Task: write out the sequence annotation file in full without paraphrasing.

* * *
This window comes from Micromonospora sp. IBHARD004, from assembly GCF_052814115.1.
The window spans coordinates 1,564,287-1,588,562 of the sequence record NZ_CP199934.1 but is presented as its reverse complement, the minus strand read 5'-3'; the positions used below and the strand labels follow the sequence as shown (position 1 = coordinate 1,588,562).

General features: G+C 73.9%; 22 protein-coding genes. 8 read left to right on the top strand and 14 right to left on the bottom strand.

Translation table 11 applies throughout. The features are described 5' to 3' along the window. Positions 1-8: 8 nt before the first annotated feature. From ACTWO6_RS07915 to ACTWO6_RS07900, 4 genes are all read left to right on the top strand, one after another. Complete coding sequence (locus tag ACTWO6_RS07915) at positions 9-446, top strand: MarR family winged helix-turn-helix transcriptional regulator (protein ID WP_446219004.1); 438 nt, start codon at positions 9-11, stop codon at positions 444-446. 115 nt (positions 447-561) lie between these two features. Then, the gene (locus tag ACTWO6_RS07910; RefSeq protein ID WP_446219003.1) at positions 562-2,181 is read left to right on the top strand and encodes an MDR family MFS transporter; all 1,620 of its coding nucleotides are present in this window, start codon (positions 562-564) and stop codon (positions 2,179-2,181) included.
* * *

This window comes from Micromonospora sp. IBHARD004, from assembly GCF_052814115.1.
The window spans coordinates 1,564,287-1,588,562 of the sequence record NZ_CP199934.1 but is presented as its reverse complement, the minus strand read 5'-3'; the positions used below and the strand labels follow the sequence as shown (position 1 = coordinate 1,588,562).

General features: G+C 73.9%; 22 protein-coding genes. 8 read left to right on the top strand and 14 right to left on the bottom strand.

Translation table 11 applies throughout. The features are described 5' to 3' along the window. Positions 1-8: 8 nt before the first annotated feature. From ACTWO6_RS07915 to ACTWO6_RS07900, 4 genes are all read left to right on the top strand, one after another. Complete coding sequence (locus tag ACTWO6_RS07915) at positions 9-446, top strand: MarR family winged helix-turn-helix transcriptional regulator (protein ID WP_446219004.1); 438 nt, start codon at positions 9-11, stop codon at positions 444-446. 115 nt (positions 447-561) lie between these two features. Then, the gene (locus tag ACTWO6_RS07910; RefSeq protein ID WP_446219003.1) at positions 562-2,181 is read left to right on the top strand and encodes an MDR family MFS transporter; all 1,620 of its coding nucleotides are present in this window, start codon (positions 562-564) and stop codon (positions 2,179-2,181) included.